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|United States Patent
,   et al.
August 13, 1991
Heat exchange assembly
A heat exchange assembly for use in combination with motor driven fluid
pumps and the like, such as a motor, is provided. The assembly comprises a
suction manifold, a discharge/diverter manifold, and a heat exchange
jacket. The heat exchange jacket is maintained in close contact with the
exterior surface of the motor, so that waste heat is transferred to the
jacket thereby heating the fluid therein.
Callaway, Sr.; James K. (3607 Colson Rd., College Station, TX 77803);
Callaway, Jr.; James K. (3607 Colson Rd., College Station, TX 77803);
Callaway; Danny W. (3607 Colson Rd., College Station, TX 77803)
January 17, 1989
|Current U.S. Class:
|165/46; 4/541.1; 4/545; 165/47; 165/86; 165/169; 165/905; 310/54; 310/64; 417/366; 417/370
|F28F 007/00; H02K 009/00; H02K 009/02; F04B 017/00
|Field of Search:
U.S. Patent Documents
|Fogleman et al.
|Bright et al.
|Popovich et al.
|Foreign Patent Documents
Primary Examiner: Ford; John K.
Attorney, Agent or Firm: Roddy; Kenneth A.
1. A heat exchanger for use in combination with motor driven fluid pumps,
said heat exchanger comprising:
a heat exchange jacket including a hollow enclosed cavity for maintaining
heat exchange contact between said pump motor and a fluid within said
cavity, said jacket configured to closely conform to and engage the
exterior surface of said pump motor;
fluid inlet means including a discharge/diverter manifold operatively
connected to the pump discharge port and to said jacket to divert a
portion of the fluid discharged by the pump into said cavity;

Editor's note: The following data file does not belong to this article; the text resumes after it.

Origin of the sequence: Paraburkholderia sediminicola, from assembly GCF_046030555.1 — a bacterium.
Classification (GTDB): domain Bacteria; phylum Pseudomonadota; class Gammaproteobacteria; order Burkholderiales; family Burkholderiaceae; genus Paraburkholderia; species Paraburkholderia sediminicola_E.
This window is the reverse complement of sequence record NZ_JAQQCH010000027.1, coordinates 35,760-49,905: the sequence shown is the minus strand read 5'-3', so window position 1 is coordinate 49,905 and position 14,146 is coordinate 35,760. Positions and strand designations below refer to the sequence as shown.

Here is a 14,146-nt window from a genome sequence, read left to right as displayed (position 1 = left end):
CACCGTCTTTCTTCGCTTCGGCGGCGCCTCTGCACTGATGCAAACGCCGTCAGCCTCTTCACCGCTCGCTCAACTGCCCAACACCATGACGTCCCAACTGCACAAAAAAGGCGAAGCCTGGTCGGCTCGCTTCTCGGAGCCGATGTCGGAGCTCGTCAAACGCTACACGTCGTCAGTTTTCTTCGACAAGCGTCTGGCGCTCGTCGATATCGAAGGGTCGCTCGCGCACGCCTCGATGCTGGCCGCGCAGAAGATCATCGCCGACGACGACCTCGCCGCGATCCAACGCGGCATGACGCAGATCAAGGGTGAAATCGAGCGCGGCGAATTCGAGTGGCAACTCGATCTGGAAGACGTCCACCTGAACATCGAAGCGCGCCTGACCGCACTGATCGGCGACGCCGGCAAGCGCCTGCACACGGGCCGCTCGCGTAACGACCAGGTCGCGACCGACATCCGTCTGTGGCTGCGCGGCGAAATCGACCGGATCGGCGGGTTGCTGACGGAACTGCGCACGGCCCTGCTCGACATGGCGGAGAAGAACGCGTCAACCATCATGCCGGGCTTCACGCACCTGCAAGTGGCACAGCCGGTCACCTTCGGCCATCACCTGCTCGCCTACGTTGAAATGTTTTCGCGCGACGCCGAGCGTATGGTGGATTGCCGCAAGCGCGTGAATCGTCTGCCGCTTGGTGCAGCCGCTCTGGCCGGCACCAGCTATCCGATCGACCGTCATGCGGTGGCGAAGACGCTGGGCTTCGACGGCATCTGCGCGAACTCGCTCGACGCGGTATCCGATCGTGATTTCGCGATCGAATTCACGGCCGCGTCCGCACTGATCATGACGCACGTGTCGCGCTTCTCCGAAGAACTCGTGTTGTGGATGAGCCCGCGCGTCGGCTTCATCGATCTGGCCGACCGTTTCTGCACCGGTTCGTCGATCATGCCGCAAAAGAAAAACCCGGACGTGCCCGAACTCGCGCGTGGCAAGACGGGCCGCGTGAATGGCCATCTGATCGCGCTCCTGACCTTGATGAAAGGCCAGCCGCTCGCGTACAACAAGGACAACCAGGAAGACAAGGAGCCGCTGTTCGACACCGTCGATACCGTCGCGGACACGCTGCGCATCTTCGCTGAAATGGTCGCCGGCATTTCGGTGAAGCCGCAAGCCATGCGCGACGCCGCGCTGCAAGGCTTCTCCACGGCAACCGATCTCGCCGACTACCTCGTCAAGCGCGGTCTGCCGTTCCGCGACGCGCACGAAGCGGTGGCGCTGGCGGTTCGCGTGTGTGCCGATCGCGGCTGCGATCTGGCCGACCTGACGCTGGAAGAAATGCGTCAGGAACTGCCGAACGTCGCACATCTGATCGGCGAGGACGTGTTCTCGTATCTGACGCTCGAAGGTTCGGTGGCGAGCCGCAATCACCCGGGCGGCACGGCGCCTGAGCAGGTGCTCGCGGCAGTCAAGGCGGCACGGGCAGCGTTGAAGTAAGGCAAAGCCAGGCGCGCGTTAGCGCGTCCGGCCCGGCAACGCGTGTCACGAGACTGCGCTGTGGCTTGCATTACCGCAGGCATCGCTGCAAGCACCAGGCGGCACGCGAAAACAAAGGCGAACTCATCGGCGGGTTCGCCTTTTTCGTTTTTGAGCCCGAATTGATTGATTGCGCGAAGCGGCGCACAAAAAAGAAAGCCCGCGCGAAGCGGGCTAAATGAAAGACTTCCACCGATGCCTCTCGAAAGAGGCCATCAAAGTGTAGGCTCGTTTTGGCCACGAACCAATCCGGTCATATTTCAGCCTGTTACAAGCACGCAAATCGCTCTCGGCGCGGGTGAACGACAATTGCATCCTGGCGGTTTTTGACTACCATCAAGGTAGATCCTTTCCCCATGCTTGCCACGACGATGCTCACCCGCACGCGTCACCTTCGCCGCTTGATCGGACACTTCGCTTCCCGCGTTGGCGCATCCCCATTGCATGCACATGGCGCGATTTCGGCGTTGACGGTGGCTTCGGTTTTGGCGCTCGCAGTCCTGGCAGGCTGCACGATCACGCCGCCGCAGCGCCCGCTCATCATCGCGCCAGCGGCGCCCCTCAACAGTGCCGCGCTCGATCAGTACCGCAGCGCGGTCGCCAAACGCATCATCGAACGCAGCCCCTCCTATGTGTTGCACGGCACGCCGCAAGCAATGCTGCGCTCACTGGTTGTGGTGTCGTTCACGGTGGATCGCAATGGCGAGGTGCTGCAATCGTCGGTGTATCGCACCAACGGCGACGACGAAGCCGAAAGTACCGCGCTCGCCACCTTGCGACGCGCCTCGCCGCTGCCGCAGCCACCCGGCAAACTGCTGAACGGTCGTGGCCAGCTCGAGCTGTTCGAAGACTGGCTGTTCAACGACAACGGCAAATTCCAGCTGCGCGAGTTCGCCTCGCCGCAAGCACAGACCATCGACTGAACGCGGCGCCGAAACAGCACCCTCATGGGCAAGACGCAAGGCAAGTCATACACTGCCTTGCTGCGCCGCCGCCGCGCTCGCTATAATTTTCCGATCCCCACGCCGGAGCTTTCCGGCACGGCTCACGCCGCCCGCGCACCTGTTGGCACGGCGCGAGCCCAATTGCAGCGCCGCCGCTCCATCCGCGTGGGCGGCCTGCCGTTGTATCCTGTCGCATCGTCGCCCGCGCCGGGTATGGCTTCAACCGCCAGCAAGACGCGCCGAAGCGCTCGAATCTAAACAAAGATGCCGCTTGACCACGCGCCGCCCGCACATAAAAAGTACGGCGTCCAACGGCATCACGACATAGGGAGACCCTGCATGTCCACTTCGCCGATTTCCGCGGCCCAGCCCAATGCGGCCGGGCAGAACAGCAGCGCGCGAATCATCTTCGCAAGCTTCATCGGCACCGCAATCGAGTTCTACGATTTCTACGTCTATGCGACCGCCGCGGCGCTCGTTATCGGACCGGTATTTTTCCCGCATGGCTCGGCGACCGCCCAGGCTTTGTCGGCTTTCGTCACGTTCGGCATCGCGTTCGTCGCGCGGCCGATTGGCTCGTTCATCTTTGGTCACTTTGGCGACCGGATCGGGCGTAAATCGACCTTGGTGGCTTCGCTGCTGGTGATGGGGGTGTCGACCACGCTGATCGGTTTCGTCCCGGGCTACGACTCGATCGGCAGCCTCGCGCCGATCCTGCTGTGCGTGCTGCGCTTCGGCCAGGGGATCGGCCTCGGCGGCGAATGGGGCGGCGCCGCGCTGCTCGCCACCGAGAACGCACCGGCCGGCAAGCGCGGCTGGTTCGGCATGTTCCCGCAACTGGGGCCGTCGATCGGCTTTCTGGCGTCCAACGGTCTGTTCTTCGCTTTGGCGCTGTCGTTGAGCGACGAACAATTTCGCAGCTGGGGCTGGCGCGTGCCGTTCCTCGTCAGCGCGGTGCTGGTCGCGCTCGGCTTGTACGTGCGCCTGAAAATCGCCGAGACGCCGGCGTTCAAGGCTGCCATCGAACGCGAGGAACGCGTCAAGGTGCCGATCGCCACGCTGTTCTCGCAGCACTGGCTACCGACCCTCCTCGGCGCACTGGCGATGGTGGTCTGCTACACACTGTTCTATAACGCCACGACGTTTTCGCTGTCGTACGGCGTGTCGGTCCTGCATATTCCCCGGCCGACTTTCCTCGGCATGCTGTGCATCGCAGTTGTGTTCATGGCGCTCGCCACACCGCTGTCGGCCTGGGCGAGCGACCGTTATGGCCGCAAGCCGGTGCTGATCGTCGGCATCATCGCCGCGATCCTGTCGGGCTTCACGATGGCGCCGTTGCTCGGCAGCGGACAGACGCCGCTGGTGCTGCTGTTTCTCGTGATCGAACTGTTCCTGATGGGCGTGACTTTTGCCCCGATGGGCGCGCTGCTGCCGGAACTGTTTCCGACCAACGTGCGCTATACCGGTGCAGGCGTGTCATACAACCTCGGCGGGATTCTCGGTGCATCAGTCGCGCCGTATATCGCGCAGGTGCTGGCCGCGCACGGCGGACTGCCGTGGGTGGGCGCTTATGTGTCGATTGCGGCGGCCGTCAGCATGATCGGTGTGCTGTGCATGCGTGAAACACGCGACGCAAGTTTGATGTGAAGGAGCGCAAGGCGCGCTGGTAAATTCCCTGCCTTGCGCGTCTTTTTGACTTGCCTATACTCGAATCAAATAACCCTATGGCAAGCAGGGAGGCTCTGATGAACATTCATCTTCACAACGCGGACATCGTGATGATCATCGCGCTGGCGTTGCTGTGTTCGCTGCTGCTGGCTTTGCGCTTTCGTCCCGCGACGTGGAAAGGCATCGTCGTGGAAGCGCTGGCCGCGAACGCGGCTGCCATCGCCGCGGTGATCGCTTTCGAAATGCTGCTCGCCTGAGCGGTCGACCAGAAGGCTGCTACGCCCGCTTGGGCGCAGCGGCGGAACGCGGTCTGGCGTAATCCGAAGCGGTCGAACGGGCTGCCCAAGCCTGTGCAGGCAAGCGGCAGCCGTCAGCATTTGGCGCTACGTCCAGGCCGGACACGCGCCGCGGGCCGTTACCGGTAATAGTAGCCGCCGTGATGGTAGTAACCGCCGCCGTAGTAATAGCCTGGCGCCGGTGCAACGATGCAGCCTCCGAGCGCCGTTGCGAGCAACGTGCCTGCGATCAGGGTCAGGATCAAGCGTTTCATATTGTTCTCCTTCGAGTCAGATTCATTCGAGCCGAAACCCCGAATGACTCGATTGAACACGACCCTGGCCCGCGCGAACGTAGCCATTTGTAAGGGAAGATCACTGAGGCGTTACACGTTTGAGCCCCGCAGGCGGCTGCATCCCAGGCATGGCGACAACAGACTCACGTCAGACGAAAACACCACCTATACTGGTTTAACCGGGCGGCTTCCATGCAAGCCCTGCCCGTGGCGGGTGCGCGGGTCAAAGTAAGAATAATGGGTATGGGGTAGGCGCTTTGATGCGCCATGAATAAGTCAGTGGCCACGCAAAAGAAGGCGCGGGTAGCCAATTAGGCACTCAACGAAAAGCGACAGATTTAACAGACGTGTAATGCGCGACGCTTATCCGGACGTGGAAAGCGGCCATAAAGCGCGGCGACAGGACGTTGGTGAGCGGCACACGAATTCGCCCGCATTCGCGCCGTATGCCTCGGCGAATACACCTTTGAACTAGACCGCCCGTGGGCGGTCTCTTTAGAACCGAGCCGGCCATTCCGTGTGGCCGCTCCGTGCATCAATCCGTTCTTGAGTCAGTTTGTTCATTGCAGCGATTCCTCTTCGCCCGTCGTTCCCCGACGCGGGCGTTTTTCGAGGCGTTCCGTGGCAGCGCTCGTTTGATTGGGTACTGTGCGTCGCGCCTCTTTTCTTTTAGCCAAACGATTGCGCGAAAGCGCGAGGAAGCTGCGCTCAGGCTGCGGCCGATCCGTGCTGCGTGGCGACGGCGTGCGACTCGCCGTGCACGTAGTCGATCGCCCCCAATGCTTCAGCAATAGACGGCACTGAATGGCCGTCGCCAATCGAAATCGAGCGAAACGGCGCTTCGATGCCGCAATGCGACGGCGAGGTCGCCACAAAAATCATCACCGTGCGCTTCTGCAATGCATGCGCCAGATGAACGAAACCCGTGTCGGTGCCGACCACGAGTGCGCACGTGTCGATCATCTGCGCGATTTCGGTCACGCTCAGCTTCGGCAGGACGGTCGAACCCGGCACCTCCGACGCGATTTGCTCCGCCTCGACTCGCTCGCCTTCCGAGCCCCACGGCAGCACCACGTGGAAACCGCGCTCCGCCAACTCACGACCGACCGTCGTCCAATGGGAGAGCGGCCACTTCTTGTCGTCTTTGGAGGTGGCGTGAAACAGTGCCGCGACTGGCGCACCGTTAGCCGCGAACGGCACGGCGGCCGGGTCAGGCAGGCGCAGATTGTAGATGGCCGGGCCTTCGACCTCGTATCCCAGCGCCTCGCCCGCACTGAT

fluid outlet means including a suction manifold having a section of conduit
connected to the pump intake port and a pair of tubular extensions each
having one end within said conduit in contact with the fluid flowing
therethrough and their opposite ends connected in fluid communication to
said jacket cavity to draw fluid from said cavity by negative pressure at
the pump intake port and recirculate it through the pump; and
flow path means within said cavity for directing the flow of fluids within
said cavity through a circuitous path from said fluid inlet means to said
fluid outlet means.
2. The heat exchanger of claim 1 wherein said hollow enclosed cavity is
defined by an inner wall and an outer wall spaced outwardly therefrom and
joined together along their edges.
3. The heat exchanger of claim 2 wherein said inner wall and said outer
wall are spaced apart and joined together along their edges by said flow
4. The heat exchanger of claim 1 wherein said heat exchange jacket is made
from a plastic material curved to resiliently engage the exterior surface
of said pump motor.
5. The heat exchanger of claim 1 wherein
said heat exchange jacket is made from a metallic material curved to engage
the exterior surface of said pump motor.
6. The heat exchanger of claim 3 wherein said flow path means comprises a
baffle member secured between said inner wall and said outer wall joining
them together along their side edges and having a plurality of baffle
plates between said inner wall and said outer wall defining a circuitous
path within said cavity from said fluid inlet means to said fluid outlet
7. The heat exchanger of claim 6 wherein said baffle plates comprise a
series of circumferentially spaced longitudinal plates extending generally
axially to form a fluid flow path within said cavity connecting said inlet
means and said outlet means.